Potatoes could step up performance under climate change pressure

Feb 04, 2014 by Ann Perry
Agricultural engineer David Fleisher studies water-stressed potato plants in a soil-plant-atmosphere research chamber that controls carbon dioxide and irrigation levels. Results from the study reveal how climate change affects potato plant growth. Credit: Stephen Ausmus.

Research at the U.S. Department of Agriculture (USDA) suggests that potatoes are still the go-to tuber when times get tough.

Agricultural Research Service (ARS) agricultural engineer David Fleisher and his colleagues conducted studies to measure how potato plants would respond to elevated levels and the increasingly erratic rainfall patterns expected to result from global climate change. ARS is USDA's chief intramural scientific research agency, and this work supports the USDA priority of responding to .

The team conducted two outdoor chamber studies to evaluate effects of short-term drought cycles at current and elevated carbon dioxide levels. The studies were conducted using soil-plant-atmosphere research chambers that provided precise control over carbon dioxide levels, air temperature, irrigation and humidity. The chambers contained sensors that monitored air, soil, and canopy temperatures, relative humidity, and solar radiation above and below the canopy.

The quantity of solar radiation in the first study was about twice as much as in the second. Having two different study periods allowed the scientists to evaluate how variations in solar radiation during the drought periods affected plant response. In both studies, 11-day drought cycles were applied before tuber formation began and around 10 days after tuber formation began.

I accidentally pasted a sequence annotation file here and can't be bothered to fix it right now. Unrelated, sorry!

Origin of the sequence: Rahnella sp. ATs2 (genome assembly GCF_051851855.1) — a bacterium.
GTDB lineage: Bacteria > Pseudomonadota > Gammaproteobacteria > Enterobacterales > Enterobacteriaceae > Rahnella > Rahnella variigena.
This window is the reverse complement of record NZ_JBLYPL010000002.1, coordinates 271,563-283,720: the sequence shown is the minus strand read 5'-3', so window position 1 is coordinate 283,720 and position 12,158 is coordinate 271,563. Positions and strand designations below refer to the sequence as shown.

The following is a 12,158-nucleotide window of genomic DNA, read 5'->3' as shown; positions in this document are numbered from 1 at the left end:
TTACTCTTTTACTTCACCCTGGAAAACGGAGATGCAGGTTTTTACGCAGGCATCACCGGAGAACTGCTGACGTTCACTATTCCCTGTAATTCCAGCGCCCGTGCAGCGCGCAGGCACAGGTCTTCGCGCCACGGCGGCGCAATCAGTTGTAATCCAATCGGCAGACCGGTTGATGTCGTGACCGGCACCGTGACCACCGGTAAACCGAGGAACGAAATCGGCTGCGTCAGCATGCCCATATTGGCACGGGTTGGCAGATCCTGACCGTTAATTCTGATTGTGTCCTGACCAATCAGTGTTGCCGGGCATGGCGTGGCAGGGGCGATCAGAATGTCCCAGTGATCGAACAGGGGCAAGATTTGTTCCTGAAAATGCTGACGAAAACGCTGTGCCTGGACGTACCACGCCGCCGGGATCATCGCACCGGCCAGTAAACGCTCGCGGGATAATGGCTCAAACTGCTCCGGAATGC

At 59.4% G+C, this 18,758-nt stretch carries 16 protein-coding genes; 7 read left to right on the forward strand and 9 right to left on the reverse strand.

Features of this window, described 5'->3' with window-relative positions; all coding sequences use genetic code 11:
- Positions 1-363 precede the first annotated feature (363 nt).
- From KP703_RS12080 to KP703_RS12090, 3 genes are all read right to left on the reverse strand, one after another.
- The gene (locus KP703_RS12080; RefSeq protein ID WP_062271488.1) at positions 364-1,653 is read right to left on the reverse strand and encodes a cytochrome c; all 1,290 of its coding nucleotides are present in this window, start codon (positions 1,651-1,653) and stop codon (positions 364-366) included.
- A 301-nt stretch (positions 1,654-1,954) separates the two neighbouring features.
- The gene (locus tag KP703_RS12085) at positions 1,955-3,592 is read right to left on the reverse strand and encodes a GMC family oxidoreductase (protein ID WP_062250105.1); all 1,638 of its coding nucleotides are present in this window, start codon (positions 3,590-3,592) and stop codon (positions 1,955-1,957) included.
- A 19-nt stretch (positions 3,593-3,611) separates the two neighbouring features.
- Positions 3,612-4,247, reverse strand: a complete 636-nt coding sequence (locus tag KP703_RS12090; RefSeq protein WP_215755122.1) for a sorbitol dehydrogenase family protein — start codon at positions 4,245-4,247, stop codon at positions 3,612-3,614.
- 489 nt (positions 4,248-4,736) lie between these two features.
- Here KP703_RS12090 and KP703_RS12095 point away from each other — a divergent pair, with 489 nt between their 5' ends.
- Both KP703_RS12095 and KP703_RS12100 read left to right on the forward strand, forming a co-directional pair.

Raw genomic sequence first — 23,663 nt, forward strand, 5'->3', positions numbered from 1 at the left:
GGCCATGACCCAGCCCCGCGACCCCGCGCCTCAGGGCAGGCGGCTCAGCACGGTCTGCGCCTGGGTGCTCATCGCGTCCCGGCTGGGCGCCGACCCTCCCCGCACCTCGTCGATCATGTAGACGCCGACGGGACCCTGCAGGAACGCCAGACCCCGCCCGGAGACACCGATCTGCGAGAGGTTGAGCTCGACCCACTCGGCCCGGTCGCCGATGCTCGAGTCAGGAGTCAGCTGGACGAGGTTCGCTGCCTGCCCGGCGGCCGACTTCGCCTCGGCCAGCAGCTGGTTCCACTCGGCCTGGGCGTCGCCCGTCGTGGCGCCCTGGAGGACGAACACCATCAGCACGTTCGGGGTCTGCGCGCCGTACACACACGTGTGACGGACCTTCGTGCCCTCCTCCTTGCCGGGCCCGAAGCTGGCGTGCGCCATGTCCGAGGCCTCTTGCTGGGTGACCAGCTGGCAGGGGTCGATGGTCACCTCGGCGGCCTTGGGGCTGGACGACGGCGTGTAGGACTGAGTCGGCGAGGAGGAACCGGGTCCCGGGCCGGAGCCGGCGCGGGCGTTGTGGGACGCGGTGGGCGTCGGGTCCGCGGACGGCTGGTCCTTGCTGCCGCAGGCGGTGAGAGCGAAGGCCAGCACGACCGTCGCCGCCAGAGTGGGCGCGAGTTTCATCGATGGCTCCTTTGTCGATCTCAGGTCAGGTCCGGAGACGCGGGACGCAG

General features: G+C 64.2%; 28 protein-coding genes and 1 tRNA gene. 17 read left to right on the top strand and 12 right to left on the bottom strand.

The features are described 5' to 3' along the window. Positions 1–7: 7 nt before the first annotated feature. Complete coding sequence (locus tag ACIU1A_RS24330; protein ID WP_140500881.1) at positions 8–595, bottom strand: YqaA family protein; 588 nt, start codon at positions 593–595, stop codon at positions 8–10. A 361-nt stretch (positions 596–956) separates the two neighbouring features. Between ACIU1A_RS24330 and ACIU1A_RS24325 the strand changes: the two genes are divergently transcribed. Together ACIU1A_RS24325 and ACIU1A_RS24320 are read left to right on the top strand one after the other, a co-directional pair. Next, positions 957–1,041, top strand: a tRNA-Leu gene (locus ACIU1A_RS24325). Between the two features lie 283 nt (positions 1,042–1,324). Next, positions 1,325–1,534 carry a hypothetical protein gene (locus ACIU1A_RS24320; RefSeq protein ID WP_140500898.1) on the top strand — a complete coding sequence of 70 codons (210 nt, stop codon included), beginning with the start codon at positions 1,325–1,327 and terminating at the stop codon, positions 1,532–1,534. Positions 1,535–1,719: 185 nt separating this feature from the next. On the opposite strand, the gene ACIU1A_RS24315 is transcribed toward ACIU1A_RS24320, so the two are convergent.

The researchers observed significant differences in plant response that they attributed to the variation in , which in turn affected plant water-use efficiency and dry matter production. With all other growth factors being equal, the plants in the first study had a 30 percent to 200 percent increase in total dry matter production, depending on carbon dioxide levels and water availability.

The team also noted that the cyclic droughts resulted in lower levels of dry matter and leaf area production. They concluded that drought stress before tuber formation probably enhanced the future delivery of carbon, water and plant nutrients to tubers instead of to stems or leaves—and that this response increased under elevated carbon dioxide levels. Averaged across all drought treatments, tuber yield from plants growing under elevated carbon dioxide levels was as much as 60 percent greater than tuber yield from plants growing under current levels.

Fleisher, who works at the ARS Crop Systems and Global Change Laboratory in Beltsville, Md., published the study results in Agricultural and Forest Meteorology.

Explore further: Sensitivity of carbon cycle to tropical temperature variations has doubled

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